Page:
About This Site

About the Site

The Editing Brain Dump is an editing and workflow-oriented site almost as much for my benefit as for anyone else’s. During the course of a film, I invariably try new workflows, come up with solutions or workarounds to technical problems, or learn a nifty trick that warrants a bit of publicity. Therefore, these articles are designed to help me document and remember these new things I do as an editor, since it’s very easy to let valuable information slip away during the chaos we normally work in. If anything in here is helpful to anyone else, that would make me very happy. Any files I attach to my articles may be used free of charge, without attribution, and modified at will. If you do find something useful, or if what I write here solves a problem for you, do drop me a note to say hello. It’s always nice to know that you’ve helped someone out.

About Me


Evan and Hellboy 2 Butcher Guard

Originally from Syracuse, NY, I started my career in the film industry at the age of 16, between my junior and senior years of high school, with an internship at Stan Winston Studio. After graduating from high school and being accepted into USC’s film production program, SWS hired me back to do tech support as their Systems Administrator. I worked there part-time for all four years of college and full-time for one year after, in the process helping to set up their visual effects department, SW Digital, as well as giving a hand anywhere I could. It’s a place where you can wear as many hats as you want to fit on your head, and one of my favorite “not in my job description” tasks I volunteered for was to help solder multi-color LEDs into and then assemble a robot head for A.I.  Stan Winston Studio was a fantastic place to work, full of amazing people with whom I am very proud to be associated.

During college, though, I got bit by the editing bug. I found that, even more than creature or visual effects, I loved sitting in the editing bay for hours on end putting my student films together. So a year after college, and five years after starting my job at Stan Winston’s, I left to pursue editing full-time. It was slow at first, but through some family connections, friends I made at SWS, and a bit of luck, I got my first few jobs as an assistant editor, and things have taken off from there.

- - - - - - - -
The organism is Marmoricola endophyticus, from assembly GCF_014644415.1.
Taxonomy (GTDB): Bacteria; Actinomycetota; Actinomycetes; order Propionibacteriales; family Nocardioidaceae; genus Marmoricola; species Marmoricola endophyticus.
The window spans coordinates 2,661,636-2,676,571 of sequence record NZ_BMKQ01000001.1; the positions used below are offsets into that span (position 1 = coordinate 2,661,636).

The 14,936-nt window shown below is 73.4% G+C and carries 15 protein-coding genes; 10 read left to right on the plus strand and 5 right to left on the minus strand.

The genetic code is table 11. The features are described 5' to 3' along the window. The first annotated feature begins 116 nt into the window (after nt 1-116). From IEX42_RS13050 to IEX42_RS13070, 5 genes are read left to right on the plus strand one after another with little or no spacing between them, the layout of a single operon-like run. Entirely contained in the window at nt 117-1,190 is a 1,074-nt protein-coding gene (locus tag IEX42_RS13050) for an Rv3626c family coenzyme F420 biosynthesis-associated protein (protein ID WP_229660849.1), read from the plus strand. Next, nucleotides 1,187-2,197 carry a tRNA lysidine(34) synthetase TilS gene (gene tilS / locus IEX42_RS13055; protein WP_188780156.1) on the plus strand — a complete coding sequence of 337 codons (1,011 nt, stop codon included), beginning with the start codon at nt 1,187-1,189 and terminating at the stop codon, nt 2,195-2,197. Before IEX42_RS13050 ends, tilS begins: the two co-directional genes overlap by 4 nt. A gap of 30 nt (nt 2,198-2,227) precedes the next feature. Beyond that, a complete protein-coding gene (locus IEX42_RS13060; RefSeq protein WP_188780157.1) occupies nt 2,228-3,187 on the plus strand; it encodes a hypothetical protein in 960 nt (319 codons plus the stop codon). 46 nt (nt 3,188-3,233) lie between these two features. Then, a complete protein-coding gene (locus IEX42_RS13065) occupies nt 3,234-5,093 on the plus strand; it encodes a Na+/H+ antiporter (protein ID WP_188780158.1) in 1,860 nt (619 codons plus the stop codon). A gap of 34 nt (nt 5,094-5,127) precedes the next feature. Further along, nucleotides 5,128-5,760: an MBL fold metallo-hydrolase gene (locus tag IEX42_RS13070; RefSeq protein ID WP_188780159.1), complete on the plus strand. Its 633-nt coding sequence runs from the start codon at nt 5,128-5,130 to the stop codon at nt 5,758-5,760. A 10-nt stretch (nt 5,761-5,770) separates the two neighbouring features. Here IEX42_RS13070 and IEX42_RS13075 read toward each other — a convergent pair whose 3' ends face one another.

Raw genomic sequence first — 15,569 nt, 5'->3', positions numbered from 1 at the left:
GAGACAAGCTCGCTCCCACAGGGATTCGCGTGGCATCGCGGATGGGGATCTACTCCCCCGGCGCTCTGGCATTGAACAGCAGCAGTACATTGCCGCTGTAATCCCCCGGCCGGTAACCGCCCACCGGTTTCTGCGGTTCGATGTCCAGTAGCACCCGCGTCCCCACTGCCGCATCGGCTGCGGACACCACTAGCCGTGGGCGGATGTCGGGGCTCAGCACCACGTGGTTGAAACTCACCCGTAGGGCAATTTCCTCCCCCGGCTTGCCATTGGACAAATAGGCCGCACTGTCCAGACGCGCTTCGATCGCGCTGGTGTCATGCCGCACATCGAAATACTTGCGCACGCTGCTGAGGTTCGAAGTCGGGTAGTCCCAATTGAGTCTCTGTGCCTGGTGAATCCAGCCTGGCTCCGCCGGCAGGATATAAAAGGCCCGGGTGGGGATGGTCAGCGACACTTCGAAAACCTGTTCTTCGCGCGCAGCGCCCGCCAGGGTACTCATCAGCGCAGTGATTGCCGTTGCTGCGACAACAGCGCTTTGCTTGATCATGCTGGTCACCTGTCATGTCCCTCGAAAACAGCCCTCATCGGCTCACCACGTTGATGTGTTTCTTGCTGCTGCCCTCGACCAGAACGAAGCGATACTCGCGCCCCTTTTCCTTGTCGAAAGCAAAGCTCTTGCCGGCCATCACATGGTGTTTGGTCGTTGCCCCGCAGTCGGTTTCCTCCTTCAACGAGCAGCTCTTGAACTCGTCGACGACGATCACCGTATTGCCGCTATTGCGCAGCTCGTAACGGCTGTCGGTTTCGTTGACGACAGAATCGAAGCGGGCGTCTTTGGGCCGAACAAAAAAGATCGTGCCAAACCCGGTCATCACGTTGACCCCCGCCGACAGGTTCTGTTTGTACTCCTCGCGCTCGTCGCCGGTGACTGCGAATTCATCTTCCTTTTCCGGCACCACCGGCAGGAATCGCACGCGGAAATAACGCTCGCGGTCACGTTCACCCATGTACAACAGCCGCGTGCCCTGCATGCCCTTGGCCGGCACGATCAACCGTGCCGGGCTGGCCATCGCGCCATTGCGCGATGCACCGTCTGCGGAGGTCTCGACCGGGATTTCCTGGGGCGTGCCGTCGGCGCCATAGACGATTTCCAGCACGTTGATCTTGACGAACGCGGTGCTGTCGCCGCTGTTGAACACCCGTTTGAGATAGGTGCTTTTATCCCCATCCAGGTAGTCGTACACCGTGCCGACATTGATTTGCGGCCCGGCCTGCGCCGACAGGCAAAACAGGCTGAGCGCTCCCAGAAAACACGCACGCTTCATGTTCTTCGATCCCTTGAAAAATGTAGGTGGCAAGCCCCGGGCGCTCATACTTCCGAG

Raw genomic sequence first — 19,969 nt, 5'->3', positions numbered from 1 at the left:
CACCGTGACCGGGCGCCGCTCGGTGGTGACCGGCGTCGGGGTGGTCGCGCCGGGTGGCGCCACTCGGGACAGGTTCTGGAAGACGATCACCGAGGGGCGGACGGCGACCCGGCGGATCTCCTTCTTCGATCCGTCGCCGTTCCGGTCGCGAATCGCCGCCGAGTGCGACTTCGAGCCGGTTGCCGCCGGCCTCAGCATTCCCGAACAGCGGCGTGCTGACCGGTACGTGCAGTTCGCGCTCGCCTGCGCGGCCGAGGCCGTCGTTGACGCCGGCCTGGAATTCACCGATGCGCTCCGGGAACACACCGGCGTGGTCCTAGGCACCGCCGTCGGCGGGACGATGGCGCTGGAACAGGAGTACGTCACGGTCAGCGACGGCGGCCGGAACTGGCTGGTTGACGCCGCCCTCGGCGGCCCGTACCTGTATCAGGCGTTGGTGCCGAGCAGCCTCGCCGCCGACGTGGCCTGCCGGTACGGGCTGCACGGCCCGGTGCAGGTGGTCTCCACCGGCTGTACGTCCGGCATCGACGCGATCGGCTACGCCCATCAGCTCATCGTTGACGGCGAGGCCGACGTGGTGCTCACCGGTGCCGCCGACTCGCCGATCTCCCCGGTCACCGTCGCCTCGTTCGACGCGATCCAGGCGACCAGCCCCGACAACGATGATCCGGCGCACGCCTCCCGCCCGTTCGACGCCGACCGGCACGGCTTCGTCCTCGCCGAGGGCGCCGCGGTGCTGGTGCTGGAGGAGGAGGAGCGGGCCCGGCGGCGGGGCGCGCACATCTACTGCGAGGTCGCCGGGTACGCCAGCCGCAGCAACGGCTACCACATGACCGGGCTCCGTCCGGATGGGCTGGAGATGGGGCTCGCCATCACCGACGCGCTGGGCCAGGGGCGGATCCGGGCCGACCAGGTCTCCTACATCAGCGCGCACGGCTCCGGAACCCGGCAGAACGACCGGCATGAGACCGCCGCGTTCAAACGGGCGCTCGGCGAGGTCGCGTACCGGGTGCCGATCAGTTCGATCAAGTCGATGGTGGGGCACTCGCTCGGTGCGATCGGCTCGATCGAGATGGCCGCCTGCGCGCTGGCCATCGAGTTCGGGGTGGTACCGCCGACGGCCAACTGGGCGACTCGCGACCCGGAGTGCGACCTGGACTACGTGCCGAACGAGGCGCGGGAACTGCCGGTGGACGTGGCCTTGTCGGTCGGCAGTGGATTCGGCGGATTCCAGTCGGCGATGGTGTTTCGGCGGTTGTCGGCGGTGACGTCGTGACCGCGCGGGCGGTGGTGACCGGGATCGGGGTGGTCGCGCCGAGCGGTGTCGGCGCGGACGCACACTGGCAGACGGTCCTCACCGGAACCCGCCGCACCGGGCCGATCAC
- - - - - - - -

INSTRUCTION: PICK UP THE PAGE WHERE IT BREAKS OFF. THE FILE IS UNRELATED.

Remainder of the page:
Some selected credits as an editor or assistant editor include:

The creation of this site provides me a way to record all the useful and useless technical things I’ve had to learn to do my job. It’s a dry read for most, I’m sure, but hopefully at some point it will save someone a bit of time.

Thanks for reading.

–[intlink id=”135″ type=”page”]Evan Schiff[/intlink]

March 20, 2015

Me in front of a Mission: Impossible Ghost Protocol poster in Barcelona


Bernat Vilaplana, Guillermo del Toro, Gyula Mózes, and me

Bernat Vilaplana, Guillermo del Toro, Gyula Mózes, and me


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  1. Wow.
    This site is so helpful.
    What do you think of Lightworks?
    It’s all I have access to right now but I haven’t gotten to fully use it as I’m starting my first 16mm documentary as soon as my Kinor 16 get’s back from Russia.

  2. Props on the blog Evan. I am a colorist and was trying to describe the process of reel breaks to a client for an indie feature and linked one of your pages I found via a google search. So thanks for that.

  3. Very interesting blog Evan. Just read up on 5.1 for a project that I may be working on and it was very helpful and informative. Will be back to catch up on the rest and compare to my own ways.Too few of us doing this nowadays. Such a help to any starting out (or even some of the more seasoned golden oldies)

  4. After eight years of cutting hundreds of shorts / music videos / corporates etc… I’ve just started looking for feature film work. Both as an assistant and as an editor.
    I’m so glad I found this blog, thank you Evan. Amazing resource.
    I’m running a very small post facility at the moment and will be directing all of my editors here for workflow tips.
    Thank you!

  5. Hey Evan!

    I just discovered your site from a post on the Avid Editors of Facebook Page. Someone shared your blog about using RTAS for dialogue clean up. Thank you so much for sharing your knowledge, experiences and wisdom. I started cutting fourteen years ago.

    A collective of life experiences led me down this road… it’s quite the story. With that said, I am completely self taught (like many others), therefore, I truly appreciate and respect the value of your generosity. I will be definitely following your site from now on. Thanks, brother! Much Respect!